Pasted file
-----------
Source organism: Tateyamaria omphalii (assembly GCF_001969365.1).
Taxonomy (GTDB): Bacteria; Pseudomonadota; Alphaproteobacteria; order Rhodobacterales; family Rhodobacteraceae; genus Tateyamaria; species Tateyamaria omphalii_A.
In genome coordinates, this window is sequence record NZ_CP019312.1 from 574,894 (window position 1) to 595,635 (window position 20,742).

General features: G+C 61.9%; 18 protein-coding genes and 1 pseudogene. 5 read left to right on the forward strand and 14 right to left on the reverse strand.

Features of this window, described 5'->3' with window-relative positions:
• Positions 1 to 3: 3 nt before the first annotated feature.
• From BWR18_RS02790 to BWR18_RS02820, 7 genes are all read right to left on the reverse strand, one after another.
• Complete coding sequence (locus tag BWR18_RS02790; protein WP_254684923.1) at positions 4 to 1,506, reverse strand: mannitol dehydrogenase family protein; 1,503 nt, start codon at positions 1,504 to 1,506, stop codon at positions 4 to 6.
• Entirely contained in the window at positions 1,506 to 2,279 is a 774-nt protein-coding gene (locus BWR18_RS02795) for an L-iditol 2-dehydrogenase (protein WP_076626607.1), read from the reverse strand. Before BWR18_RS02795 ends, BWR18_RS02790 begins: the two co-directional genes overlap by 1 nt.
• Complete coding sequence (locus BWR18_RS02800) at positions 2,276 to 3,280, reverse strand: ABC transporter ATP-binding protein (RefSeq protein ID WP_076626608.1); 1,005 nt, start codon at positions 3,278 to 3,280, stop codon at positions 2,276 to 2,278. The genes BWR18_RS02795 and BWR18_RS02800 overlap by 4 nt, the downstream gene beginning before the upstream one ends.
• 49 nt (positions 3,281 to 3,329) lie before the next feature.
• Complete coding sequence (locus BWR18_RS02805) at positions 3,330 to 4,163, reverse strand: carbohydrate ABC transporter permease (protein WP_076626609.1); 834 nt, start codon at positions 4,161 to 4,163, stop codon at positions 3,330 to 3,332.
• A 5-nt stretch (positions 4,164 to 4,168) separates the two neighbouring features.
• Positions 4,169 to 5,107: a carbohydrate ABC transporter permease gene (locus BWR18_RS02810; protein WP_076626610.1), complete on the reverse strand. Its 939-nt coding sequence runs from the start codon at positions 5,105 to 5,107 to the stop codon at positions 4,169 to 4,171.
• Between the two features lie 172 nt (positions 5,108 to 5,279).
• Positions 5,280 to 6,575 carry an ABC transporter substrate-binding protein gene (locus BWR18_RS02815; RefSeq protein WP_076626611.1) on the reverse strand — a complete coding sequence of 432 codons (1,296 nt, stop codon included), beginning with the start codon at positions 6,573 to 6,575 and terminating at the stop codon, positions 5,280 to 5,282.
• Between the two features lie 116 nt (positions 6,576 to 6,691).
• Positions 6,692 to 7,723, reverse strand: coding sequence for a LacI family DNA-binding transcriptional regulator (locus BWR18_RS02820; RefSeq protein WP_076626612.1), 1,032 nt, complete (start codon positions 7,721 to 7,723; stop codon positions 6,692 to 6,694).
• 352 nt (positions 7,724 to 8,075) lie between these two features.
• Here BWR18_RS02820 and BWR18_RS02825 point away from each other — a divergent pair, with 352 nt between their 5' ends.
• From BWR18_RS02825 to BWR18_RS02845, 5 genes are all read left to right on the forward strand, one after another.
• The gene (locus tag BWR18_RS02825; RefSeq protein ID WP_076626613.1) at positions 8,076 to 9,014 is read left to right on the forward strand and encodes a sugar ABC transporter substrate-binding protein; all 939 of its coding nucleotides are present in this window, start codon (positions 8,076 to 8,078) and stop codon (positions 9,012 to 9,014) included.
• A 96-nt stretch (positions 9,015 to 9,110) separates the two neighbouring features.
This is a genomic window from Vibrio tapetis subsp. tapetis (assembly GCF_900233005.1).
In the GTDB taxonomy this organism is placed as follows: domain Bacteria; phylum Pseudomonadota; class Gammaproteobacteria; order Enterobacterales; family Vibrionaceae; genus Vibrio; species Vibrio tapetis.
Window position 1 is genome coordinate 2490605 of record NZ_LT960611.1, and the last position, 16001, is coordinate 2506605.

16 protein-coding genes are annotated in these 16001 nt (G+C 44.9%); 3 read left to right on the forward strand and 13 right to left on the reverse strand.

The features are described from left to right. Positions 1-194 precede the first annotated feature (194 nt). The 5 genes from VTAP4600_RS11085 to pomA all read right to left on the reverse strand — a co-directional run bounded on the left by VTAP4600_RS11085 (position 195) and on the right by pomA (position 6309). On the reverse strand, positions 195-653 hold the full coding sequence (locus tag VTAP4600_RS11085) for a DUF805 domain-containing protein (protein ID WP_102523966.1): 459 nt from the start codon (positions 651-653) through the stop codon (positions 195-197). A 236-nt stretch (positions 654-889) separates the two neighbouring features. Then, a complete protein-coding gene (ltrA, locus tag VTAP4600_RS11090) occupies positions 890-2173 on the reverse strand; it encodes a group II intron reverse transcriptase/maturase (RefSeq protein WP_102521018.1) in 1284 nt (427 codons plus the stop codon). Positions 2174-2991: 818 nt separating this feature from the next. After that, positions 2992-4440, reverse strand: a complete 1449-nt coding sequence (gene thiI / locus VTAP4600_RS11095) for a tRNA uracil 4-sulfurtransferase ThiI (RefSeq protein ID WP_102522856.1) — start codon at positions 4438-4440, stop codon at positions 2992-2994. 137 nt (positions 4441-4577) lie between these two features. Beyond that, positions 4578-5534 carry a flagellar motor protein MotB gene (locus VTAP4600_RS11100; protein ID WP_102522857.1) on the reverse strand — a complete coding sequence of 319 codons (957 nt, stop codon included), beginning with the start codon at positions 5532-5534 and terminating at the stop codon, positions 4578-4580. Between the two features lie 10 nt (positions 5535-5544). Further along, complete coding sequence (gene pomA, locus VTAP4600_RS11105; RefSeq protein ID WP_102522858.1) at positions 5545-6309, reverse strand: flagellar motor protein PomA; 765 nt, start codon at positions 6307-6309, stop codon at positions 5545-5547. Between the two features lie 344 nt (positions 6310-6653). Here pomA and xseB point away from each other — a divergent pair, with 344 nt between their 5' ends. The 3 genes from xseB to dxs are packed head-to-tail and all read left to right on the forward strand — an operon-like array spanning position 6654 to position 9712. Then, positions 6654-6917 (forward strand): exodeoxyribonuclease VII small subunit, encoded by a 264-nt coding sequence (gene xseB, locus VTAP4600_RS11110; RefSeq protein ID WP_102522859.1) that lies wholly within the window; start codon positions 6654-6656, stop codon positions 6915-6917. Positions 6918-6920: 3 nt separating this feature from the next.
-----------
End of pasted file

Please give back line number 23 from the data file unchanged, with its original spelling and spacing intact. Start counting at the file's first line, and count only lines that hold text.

• A 96-nt stretch (positions 9,015 to 9,110) separates the two neighbouring features.